Eric Mamajek, NASA Jet Propulsion Laboratory, Deputy Program Chief Scientist for NASA’s Exoplanet Exploration Program
The past year has been rather eventful on the exoplanet front. Over 1,500 confirmed exoplanets were added to the census of planets maintained at the NASA Exoplanet Archive in 2016, mostly from validation of Kepler Objects of Interest, or KOIs. Dozens of new planets were discovered and characterized from the K2 mission.
Two of the biggest discoveries over the past year involved finding Earth-size planets orbiting in the habitable zones around nearby stars: the nearest M dwarf Proxima Centauri, and the discovery of the amazing seven-planet transiting system TRAPPIST-1. Unfortunately Proxima Centauri b does not appear to transit its star, but the discovery has spurred numerous theoretical investigations of the properties of the planet, accounting for the properties of its host star. Recent results from characterizing the masses and radii of transiting exoplanets would seem to suggest that Proxima b is almost certainly a rocky world. The remarkable TRAPPIST-1 system contains no less than seven planets with radii ranging from about 71 percent to 113 percent of Earth's radius. The compact system of planets all orbit within about 10 million kilometers of their tiny host star.
Changes are afoot for the ExoPAG (Exoplanet Exploration Program Analysis Group). The ExoPAG Executive Committee (EC) helps organize the PAG's activities, including the chartering, researching, and writing of Study Analysis Group (SAG) reports on topics of general interest to the exoplanet community, and strategically important for planning and decision-making for large projects. The ExoPAG EC consists of a chair (currently Alan Boss) and nine rotating members serving three-year terms. ExoPAG EC members Maggie Turnbull, Lucianne Walkowicz, and Rus Belikov have recently completed their three-year terms, and we thank them for their years of service to the exoplanet community. Joining the ExoPAG EC membership of Daniel Apai, David Ciardi, Shawn Domagal-Goldman, Tiffany Glassman, Dimitri Mawet, and Tyler Robinson, we welcome new members Eliza Kempton, Michael Meyer, Chris Star, and Johanna Teske. Martin Still, the Exoplanet Exploration Program Deputy Program Scientist at NASA headquarters, serves as ExoPAG Executive Secretary and an ex officio member of the ExoPAG EC. We look forward to seeing exoplanet astronomers and ExoPAG members at the ExoPAG 16 meeting preceeding the Kepler/K2 SciCon IV meeting June 18th, in Mountain View, California.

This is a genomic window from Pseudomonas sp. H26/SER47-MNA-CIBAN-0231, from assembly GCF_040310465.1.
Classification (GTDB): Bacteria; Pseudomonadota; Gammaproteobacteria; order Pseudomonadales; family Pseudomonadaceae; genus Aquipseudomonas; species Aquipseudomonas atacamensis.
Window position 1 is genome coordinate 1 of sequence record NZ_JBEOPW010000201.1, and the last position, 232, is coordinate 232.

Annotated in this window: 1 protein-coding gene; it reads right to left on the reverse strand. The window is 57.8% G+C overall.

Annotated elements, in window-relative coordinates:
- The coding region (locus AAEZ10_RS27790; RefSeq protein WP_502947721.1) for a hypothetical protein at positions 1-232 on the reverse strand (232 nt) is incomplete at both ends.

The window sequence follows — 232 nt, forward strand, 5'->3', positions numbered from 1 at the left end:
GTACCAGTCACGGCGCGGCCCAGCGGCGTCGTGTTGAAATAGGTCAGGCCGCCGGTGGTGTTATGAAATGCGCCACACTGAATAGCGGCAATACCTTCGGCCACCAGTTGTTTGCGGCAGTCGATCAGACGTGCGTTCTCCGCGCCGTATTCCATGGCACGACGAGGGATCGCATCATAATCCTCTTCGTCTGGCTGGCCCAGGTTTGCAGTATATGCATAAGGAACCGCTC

Two community reports relevant to the future of NASA's exoplanetary science activities are on the horizon.
First, the president recently signed the first NASA authorization bill in seven years in March 2017: Bill S.442, the National Aeronautics and Space Administration Transition Authorization Act of 2017. Section 508 of the bill (labeled “Extrasolar Planet Exploration Strategy”), directs the NASA administrator to “enter into an arrangement with the National Academies to develop a science strategy for the study and exploration of extrasolar planets, including the use of the Transiting Exoplanet Survey Satellite, the James Webb Space Telescope, a potential Wide-Field Infrared Survey Telescope mission, or any other telescope, spacecraft, or instrument, as appropriate.” Hence, a new National Academies strategic plan on exoplanet science will be developed over the coming year, with the final report due to NASA and Congress during autumn 2018.
The second report on the horizon is the 2020 Decadal survey. The current NASA portfolio of missions and support projects follows the recommendations of the Astro2010 “New Worlds, New Horizons” report and the 2016 Midterm Assessment from the National Academies very closely. It now appears the 2020 decadal survey will be written in the year after JWST is launched so as to be able to factor in the state of astronomy after this flagship telescope's early science and discoveries start rolling in. There will be a period preceding this time when the community will be expected to contribute official white papers to this process. While this seems like the distant future, it is really right around the corner! Get involved. If the exoplanet community wants to build on its current momentum of progress and surprising discoveries, and wants to grow support from NASA (and NSF), exoplanet astronomers and ExoPAG members should start thinking now and organizing soon to take the lead on achieving some community consensus on outlining priorities for the future. Think big. The recommendation of the Astro2010 decadal survey led to the prioritization and formulation of the WFIRST mission (currently in phase A, and smoothly moving towards phase B in early 2017), which will advance microlensing and direct imaging detection of exoplanets from space. It also led to the "NN-Explore" NASA-NSF partnership for exoplanet research using the WIYN 3.5-meter telescope and the selection and development of the NEID spectrograph to be installed in early 2019. If the exoplanet community can come together and spell out priorities and project ideas with the support of many astronomers from a diverse range of subfields and institutions (including theorists, observers, and instrument builders alike), then the chances improve that this chorus can tip the needle toward building support for exoplanetary science projects in the 2020s.